Deciding what college to attend can be a difficult choice to make, especially when you factor in the location, housing arrangements, tuition costs, books, and more. Thanks to modern technology, however, there are plenty of options to consider. To make your decision a bit easier, you’ll first need to first compare online colleges vs. on-campus colleges. You’ll want to ask yourself the following questions:
- What’s my budget?
- How much time do I have to dedicate to school?
- Can I quit my current job to go to school?
- What majors am I interested in and which schools offer those programs?
- Which locations can I realistically consider?
These questions can help you determine whether to attend an online college or an on-campus school. You’re probably considering attending college for a number of reasons—maybe to start or advance your career, broaden your horizons, or break into a new field. Maybe you want to meet new people, attend school while working, or be involved in a community. Whatever your reason for going to college, it’s important to develop a list of qualities you need in order to get the most out of your higher education experience.
You may be surprised by how many opportunities online colleges provide that equal or rival those of traditional brick-and-mortar schools. According to the National Center for Education Statistics (NCES), online colleges are now more popular than ever with nearly 2.6 million students attending college exclusively online, which is about 13 percent of college students overall.
Quality of Instruction
The quality of instruction at accredited online colleges is similar to that of traditional colleges. According to a U.S. Department of Education study, taking all or part of an online course can improve student performance. In online courses, you will access content through videos, presentations, live lectures, class chat rooms, and video conferencing. Although there are differences, these resources will help to provide experiences similar to a traditional on-campus setting where you can communicate with peers, access content visually and auditorily, and have the opportunity to speak face-to-face with your instructor.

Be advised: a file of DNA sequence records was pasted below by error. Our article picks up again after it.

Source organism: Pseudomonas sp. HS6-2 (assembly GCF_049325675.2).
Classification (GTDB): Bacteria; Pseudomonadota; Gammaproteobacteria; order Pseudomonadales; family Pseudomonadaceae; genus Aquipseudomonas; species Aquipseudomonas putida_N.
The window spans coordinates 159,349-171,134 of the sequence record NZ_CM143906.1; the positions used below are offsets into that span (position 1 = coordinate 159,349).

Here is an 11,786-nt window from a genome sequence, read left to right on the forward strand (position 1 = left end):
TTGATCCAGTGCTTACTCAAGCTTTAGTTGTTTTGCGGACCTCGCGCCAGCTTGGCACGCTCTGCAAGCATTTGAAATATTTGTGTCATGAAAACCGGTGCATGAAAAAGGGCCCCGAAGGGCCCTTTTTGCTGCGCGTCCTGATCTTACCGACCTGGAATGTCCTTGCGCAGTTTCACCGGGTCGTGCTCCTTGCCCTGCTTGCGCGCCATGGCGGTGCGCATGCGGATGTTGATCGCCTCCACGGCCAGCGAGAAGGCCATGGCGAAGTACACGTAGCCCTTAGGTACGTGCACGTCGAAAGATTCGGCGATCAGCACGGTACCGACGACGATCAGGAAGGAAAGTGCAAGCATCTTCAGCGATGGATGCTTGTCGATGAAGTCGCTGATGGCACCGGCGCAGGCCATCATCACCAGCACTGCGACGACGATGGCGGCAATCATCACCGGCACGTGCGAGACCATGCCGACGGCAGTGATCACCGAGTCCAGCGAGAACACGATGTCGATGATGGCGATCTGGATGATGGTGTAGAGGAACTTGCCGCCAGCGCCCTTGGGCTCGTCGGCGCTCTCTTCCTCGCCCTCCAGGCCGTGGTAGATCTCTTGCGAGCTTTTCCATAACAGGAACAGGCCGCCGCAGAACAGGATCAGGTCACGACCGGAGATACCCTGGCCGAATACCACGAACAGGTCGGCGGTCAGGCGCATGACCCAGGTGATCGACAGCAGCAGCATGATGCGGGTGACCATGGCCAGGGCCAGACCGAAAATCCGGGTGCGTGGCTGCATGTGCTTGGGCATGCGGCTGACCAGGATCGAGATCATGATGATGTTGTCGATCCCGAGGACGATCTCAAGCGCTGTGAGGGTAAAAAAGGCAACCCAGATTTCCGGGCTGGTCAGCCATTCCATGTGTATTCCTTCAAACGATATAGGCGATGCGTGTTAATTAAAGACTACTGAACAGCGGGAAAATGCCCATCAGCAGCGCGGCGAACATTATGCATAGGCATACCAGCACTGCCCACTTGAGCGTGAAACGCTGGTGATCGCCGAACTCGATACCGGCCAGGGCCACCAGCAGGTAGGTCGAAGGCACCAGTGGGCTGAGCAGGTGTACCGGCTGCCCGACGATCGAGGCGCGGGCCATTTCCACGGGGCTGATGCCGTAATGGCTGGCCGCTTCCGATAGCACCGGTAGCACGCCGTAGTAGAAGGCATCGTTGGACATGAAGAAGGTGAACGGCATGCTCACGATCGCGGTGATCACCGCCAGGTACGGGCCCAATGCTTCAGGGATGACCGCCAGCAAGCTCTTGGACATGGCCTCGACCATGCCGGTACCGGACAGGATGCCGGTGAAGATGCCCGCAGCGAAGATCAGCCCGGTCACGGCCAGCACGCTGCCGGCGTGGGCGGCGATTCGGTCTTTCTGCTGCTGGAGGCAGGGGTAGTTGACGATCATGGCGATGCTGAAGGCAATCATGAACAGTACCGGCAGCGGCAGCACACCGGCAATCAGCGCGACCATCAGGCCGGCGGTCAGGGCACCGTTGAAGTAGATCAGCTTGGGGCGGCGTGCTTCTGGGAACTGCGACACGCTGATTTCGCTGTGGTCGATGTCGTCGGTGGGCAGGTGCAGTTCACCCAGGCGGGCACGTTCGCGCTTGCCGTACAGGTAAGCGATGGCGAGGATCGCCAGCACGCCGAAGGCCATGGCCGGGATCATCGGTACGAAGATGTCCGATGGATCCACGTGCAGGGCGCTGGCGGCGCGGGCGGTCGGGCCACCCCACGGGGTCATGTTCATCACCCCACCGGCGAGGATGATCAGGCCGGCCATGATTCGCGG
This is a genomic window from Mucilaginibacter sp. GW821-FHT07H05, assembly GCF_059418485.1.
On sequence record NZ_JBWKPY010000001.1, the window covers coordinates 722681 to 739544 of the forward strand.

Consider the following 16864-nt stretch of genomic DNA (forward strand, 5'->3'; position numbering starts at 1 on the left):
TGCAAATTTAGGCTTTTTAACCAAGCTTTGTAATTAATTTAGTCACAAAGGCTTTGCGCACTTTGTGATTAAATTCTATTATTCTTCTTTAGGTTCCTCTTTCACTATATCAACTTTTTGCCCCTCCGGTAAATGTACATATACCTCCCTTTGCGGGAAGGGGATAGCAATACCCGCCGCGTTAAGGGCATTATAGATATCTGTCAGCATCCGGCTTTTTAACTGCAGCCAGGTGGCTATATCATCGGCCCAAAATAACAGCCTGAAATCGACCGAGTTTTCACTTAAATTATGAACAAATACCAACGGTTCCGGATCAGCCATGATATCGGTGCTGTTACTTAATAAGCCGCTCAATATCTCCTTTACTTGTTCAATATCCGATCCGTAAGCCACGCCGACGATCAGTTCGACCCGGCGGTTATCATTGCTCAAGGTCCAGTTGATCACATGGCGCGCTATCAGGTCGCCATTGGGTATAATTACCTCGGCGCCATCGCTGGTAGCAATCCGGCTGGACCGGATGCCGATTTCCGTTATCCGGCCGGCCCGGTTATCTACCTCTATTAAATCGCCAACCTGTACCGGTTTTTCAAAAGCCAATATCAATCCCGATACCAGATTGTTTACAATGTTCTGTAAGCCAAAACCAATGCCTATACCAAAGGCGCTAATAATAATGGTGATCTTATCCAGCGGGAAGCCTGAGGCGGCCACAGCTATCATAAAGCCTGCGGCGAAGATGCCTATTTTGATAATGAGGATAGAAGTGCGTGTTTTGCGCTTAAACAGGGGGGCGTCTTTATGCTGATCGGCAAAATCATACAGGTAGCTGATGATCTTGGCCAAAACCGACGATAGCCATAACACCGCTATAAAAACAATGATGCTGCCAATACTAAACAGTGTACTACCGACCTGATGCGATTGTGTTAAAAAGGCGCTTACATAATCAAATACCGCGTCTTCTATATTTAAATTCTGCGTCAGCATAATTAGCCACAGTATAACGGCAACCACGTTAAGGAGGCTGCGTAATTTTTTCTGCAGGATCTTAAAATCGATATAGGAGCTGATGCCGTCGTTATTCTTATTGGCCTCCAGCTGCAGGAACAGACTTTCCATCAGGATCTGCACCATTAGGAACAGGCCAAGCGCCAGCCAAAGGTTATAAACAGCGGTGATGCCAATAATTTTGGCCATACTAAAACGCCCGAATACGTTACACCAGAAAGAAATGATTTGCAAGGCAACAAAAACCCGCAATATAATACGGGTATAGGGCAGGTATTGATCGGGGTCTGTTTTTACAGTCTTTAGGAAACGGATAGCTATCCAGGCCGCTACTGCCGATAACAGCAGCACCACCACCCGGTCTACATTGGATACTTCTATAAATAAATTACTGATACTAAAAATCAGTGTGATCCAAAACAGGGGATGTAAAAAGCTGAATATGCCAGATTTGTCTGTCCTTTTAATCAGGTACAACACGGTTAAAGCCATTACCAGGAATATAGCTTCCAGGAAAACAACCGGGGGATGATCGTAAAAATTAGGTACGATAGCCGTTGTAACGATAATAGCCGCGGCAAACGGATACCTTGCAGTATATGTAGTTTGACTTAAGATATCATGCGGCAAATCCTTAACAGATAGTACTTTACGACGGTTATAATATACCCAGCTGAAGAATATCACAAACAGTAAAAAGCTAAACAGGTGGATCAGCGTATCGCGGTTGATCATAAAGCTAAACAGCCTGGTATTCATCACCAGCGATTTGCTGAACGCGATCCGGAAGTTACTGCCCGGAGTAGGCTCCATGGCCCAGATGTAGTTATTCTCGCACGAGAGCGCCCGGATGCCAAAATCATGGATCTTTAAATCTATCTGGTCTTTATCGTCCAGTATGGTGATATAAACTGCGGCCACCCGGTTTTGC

Whether you pursue online or traditional colleges, tuition costs and additional fees will vary by university. Tuition fees will depend on the type of school you attend and program you complete—there are public and private online colleges, 2-year and 4-year colleges, and degree completion programs. You can save on the cost of room and board, which was on average around $10,000 in 2015. You could also save money on textbooks (if your institution offers free e-books), and transportation.
Attending school online may help you avoid paying out-of-state tuition fees, which are about 2.5 times more expensive at four-year colleges, and three times more expensive at public 2-year colleges, according to the National Center for Education Statistics.
Students who are concerned about the educational reputation of online schools should know that many online colleges do not indicate an online status on your diploma. For example, if you attended Arizona State University or Washington State University online, your diploma would simply indicate that you graduated from your respective university.